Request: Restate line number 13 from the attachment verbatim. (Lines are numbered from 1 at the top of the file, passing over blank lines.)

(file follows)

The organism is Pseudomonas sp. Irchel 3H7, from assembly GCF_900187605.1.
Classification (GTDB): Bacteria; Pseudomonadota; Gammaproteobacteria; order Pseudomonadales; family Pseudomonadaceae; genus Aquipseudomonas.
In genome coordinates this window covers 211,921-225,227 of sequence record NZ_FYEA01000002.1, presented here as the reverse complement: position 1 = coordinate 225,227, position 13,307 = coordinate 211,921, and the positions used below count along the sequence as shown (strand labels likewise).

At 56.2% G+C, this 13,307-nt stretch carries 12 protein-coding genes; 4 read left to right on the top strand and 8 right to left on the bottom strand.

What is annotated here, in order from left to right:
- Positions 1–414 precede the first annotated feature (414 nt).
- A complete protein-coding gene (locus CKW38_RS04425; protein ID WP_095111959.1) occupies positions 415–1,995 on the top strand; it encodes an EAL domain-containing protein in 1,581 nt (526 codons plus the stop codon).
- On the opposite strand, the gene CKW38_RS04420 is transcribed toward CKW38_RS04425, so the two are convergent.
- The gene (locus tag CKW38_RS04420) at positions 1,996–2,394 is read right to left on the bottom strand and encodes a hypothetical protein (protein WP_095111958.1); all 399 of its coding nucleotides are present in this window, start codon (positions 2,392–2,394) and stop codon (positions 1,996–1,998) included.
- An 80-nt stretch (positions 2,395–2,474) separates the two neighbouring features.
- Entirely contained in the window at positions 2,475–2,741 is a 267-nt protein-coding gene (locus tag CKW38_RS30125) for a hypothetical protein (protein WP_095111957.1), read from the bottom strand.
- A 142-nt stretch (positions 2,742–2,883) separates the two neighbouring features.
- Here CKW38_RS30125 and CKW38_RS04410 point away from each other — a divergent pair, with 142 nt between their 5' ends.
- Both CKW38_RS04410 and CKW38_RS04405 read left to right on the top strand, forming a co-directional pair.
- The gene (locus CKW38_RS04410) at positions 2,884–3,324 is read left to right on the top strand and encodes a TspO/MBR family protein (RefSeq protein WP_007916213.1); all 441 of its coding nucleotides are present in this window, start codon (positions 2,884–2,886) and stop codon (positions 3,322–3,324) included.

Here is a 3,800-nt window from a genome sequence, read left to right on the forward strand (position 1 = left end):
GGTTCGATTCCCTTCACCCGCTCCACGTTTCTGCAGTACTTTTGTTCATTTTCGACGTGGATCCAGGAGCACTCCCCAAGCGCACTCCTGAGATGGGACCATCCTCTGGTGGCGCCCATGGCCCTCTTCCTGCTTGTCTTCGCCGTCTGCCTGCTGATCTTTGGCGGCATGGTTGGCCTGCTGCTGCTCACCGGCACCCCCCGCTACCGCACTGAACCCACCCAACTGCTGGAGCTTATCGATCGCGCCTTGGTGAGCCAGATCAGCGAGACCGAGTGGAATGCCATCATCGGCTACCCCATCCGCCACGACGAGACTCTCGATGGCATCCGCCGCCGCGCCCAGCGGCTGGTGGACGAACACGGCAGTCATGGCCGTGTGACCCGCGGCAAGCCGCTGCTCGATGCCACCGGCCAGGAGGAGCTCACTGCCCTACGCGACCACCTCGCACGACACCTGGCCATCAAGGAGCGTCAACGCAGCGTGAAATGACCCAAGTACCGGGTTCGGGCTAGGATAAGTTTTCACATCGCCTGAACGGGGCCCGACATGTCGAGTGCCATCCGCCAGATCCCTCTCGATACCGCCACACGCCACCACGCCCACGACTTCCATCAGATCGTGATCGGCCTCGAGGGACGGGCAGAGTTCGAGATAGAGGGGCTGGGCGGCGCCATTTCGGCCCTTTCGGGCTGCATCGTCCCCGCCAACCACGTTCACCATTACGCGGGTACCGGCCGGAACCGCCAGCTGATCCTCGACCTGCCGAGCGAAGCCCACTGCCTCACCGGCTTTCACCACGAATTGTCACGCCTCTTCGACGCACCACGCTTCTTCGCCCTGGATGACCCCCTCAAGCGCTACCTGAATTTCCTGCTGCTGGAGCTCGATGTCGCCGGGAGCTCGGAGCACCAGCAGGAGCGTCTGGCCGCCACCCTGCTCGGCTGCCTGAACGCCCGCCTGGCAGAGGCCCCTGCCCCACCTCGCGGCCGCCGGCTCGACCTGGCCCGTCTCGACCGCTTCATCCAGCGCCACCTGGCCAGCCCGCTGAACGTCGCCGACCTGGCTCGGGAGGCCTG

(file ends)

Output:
- Here CKW38_RS30125 and CKW38_RS04410 point away from each other — a divergent pair, with 142 nt between their 5' ends.